Leading an active lifestyle has countless benefits for your health and you may be interested to hear that research has linked raquet sports, above other sports such as football, running and cycling, with increased length of life.
Of course, like many sports, tennis is great for burning calories and fat and improving anerobic and aerobic health.
Unlike some other sports though, one of the great things about tennis is that it provides a full body workout. Your shoulders and upper back get their workout from striking the ball, whilst your lower body is used to run, jump and crouch as you move around the court.
Similarly, the demands on your whole body enhances flexibility, balance, coordination and even bone health. Improved flexibility is a fantastic lifestyle benefit in that it can give you a wide range of motion even for every day tasks and thus reduce the risk of injury.
The quick movements in tennis also require high energy levels, which is linked to cardiovascular health and as such lowers the risk of heart disease, heart attack and stroke.
Now, we are not suggesting you quit any other sports you may already enjoy in favour of a tennis racquet, as any activity that gets your body moving can improve your health.
In fact, tennis is a great way to cross-train for other sports too. You will benefit from increased speed and longer endurance suited to a whole array of other sports, which can go alongside your new (or existing) love of tennis!
So if your ready to (re)discover a love of tennis, here’s some handy tips to help you reep the benefits.
Oh, and did we mention you certainly don’t need to be a pro and it’s great fun too!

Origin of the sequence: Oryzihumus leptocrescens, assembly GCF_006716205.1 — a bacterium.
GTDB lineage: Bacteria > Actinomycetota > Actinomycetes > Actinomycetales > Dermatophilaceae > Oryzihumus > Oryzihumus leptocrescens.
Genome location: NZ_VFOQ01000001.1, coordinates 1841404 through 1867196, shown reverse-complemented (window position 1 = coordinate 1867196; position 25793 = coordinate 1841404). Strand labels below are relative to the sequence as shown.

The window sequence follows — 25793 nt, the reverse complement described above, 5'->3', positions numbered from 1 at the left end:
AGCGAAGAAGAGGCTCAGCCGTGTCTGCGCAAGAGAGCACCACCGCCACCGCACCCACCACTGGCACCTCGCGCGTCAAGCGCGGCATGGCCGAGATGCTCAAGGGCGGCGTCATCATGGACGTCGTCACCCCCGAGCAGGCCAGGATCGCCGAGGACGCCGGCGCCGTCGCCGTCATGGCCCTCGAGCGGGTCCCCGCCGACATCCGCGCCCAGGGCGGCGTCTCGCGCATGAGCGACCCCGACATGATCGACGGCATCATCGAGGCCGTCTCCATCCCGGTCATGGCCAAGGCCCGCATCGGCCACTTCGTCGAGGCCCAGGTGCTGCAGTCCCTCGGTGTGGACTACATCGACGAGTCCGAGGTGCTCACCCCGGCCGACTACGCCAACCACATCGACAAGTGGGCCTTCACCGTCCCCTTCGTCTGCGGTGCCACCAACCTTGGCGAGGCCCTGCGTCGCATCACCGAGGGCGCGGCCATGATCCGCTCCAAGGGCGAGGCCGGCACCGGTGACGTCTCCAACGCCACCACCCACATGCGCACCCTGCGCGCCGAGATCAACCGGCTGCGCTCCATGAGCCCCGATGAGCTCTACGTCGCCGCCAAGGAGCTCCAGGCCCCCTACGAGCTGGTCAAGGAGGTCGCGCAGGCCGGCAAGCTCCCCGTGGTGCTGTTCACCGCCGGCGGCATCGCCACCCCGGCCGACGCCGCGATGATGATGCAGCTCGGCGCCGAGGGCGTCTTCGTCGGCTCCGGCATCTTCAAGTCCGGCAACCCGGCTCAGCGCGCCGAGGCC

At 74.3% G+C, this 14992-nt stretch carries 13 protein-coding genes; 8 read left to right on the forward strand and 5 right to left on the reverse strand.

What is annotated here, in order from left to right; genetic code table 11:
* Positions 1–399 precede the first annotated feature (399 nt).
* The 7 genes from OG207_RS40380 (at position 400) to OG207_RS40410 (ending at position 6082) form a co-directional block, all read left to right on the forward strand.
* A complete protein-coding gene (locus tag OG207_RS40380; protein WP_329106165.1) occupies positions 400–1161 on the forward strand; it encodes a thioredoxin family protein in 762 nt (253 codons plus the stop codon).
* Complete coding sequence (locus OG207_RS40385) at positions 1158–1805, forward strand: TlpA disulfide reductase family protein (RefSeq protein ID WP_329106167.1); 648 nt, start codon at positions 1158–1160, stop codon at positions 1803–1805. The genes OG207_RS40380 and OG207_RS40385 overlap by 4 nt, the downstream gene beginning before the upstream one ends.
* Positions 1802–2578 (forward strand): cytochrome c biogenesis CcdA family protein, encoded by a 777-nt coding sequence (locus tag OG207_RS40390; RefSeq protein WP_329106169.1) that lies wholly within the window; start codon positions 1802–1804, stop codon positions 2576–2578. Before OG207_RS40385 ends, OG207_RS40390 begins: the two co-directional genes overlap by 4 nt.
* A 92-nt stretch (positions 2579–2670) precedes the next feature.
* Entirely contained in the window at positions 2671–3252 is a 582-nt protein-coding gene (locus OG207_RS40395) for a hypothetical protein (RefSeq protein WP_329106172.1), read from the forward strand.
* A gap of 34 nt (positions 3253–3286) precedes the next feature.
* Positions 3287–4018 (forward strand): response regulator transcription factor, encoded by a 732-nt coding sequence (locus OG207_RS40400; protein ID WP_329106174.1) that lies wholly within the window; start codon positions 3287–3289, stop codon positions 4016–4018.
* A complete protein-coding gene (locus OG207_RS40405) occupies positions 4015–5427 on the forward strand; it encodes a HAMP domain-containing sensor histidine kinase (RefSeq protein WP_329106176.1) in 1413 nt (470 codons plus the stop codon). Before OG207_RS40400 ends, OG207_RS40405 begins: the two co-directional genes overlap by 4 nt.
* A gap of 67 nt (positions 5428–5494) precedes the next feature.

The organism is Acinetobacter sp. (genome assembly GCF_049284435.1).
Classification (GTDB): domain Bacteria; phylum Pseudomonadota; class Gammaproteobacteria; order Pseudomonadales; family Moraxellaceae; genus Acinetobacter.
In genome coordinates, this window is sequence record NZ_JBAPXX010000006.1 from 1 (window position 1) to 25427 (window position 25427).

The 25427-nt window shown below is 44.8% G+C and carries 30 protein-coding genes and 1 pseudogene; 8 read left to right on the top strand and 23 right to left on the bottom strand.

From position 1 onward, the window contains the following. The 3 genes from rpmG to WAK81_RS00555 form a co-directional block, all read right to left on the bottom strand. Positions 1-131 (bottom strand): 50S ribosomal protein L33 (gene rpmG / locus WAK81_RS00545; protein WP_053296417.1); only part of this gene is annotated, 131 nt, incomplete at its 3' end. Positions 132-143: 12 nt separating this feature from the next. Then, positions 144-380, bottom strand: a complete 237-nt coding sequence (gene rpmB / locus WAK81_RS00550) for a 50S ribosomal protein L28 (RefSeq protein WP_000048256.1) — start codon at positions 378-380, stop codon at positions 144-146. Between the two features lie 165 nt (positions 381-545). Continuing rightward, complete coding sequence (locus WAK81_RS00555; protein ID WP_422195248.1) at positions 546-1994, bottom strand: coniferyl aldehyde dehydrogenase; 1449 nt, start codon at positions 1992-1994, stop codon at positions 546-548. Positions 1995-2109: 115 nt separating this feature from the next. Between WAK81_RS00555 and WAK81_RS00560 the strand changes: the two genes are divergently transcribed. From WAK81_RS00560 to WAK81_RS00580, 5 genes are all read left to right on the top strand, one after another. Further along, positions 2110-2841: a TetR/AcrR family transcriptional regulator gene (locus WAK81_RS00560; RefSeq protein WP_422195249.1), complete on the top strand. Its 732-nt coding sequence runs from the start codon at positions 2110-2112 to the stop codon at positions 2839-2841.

Tips for Playing Tennis Over 50 Pre-Court Prep
You can help prepare your body for an active game of tennis before you even make it onto the court. Balance is certainly a key requirement of the game, so practise standing on one leg (don’t forget to keep swapping legs!) or walking in a straight line regularly during the week. Similarly, your talent at the sport will benefit from some muscle strength, so try to incorporate some strength training particularly on your arms, legs and back.
Now that you are on the court, ready and raring to play, it is important to make sure you never skip a good warm-up. This should be an activity that gets your heart rate up and blood flowing to your muscles, such as a brisk walk or a quick jog. Use the tennis court lines to incorporate your balance training too!
Play within your Abilities
Whilst you may not be able to sprint around the court like you could in your twenties, there is nothing stopping you still playing a good game. You could try doubles to lower the demands on your body but always start with a relaxed rally back and forth, increasing speed slowly, over time. Keep an awareness of your physical limits- sometimes, chasing that drop shot simply isn’t worth the risk! It is also worth considering how often you play. Like with any sport, your body may need to recharge so allow yourself at least a day in between games.
Type of Court
From a professional point of view, a clay court can improve your game as it requires a greater control of the ball, but did you know a clay court is actually better on your joints too? So if you can find somewhere that has a clay court, it may well be worth the extra money or travel time to play on it!
How to Play Forehand and Backhand Shots
Learning how to play fore hand and backhand shots will mean you can enjoy rallies and make the most out of tennis.
The video below highlights some tips and advice for beginners looking to practice these 2 fundamental shots.
Keeping Fit with Tennis
Whether you are a professional, beginner or somewhere in between, tennis is a great way to enjoy time with friends and even make new ones. There is likely to be a tennis club local to you that will have groups for all ages you can join. You might like to invest a little time in doing some research into where to play and once you’re all set, get ready to enjoy the social aspect as well as the health benefits of such a great sport!